Urgent Interventions

Russia: Widespread Violence Against Women


The World Organisation Against Torture (OMCT) expresses its concern regarding violence against women in Russia at the 31st Session of the UN
Committee on Economic, Social and Cultural Rights

Geneva, 17 November 2003

The UN Committee on Economic, Social and Cultural Rights will today begin its examination of the implementation of the International Covenant on Economic, Social and Cultural Rights in Russia. In its alternative country report entitled "Violence against Women in Russia," which has been submitted to the Committee on Economic, Social and Cultural Rights, the World Organisation Against Torture (OMCT) expresses its grave concern at reports of violence against women at the hands of both private individuals and state officials.

Although Russia has ratified most international human rights treaties, which prohibit discrimination against women, sex discrimination persists in Russia. Women are discriminated against in politics (with only 7.6% of the State Duma members being women) and in employment (with many expressing the view that in difficult economic times, any available jobs should be given first to men). Discrimination against women in Russia also manifests itself in forms of violence against women, which is prevalent in Russia.

There is a proverb in Russia which says, “A beating man is a loving man.” Not only is domestic violence common in Russia, it is widely accepted as a private matter. Statistics indicate that the majority of married women have experienced some type of violence within the family and that women are frequently blamed for having provoked the violence. The tendency to treat domestic violence as a private matter is reflected in police response to reports of such violence, making it extremely difficult for women to file complaints. There is no specific legislation outlawing domestic violence in Russia and it seems that this type of violence is not a priority for the government.

Women in Russia are particularly vulnerable to becoming trafficking victims. With a lack of job opportunities at home, and offers of lucrative employment abroad, Russian women fall prey to trafficking schemes where they are taken abroad and upon their arrival, their passports and other identification papers are seized, and they are forced to work as prostitutes. Trafficking victims are often deported back to Russia, where they have very little social support and are extremely afraid to press charges against the traffickers. Although specific legislation concerning trafficking is in draft form in Russia, it is unclear whether this legislation will be fully effective in offering protection to trafficking victims and preventing further violence.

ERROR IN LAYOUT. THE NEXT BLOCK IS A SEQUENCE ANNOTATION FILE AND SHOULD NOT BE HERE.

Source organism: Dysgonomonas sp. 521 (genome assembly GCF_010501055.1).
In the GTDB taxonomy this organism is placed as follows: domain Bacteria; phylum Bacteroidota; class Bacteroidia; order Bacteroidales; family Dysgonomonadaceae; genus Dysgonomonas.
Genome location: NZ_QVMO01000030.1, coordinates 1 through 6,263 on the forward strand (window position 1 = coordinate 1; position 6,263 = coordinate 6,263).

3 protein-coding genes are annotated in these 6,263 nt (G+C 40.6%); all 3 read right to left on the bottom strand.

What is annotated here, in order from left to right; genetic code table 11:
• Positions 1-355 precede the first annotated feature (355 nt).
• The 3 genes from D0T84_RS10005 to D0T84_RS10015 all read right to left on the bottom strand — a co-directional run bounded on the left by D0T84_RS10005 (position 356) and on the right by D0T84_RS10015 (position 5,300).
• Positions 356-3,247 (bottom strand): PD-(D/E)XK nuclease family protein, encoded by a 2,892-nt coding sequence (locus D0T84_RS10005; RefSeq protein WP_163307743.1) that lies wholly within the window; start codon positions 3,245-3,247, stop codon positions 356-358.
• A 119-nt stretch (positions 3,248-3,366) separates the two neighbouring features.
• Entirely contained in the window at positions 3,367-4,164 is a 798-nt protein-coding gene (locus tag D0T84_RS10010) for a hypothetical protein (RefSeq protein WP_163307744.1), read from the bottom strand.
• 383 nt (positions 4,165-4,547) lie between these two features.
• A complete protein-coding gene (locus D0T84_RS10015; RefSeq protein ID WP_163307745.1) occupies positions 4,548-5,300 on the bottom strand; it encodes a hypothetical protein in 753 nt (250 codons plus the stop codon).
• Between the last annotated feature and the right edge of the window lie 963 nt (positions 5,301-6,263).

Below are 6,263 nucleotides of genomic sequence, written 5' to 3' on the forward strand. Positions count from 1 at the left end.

OMCT’s report also expresses serious concern about the widespread sexual harassment suffered by women in the work force of Russia. Sexual favours are reportedly a condition of employment for many women in Russia and there is currently no law which prohibits this treatment.

The ongoing conflict in Chechnya is another context in which violence against women is pervasive. Women in Chechnya are subjected to violence particularly during “clean-up” operations and at checkpoints. Women human rights defenders have also been killed, disappeared, tortured, and threatened as a result of their work in Chechnya.

Overall, the government has failed to protect women from violence whether at the hands of private individuals or state officials. OMCT’s report concludes that while Russia has a duty under international law to act with due diligence to prevent, investigate, prosecute and punish all forms of violence against women, irrespective of whether this violence is committed by public or private individuals, this obligation has not been adequately implemented at the national level.

For copies of the alternative report on “Violence against Women in Russia” or for further information on OMCT’s programme on Violence against Women please contact Lucinda O’Hanlon at + 41 22 809 4939 or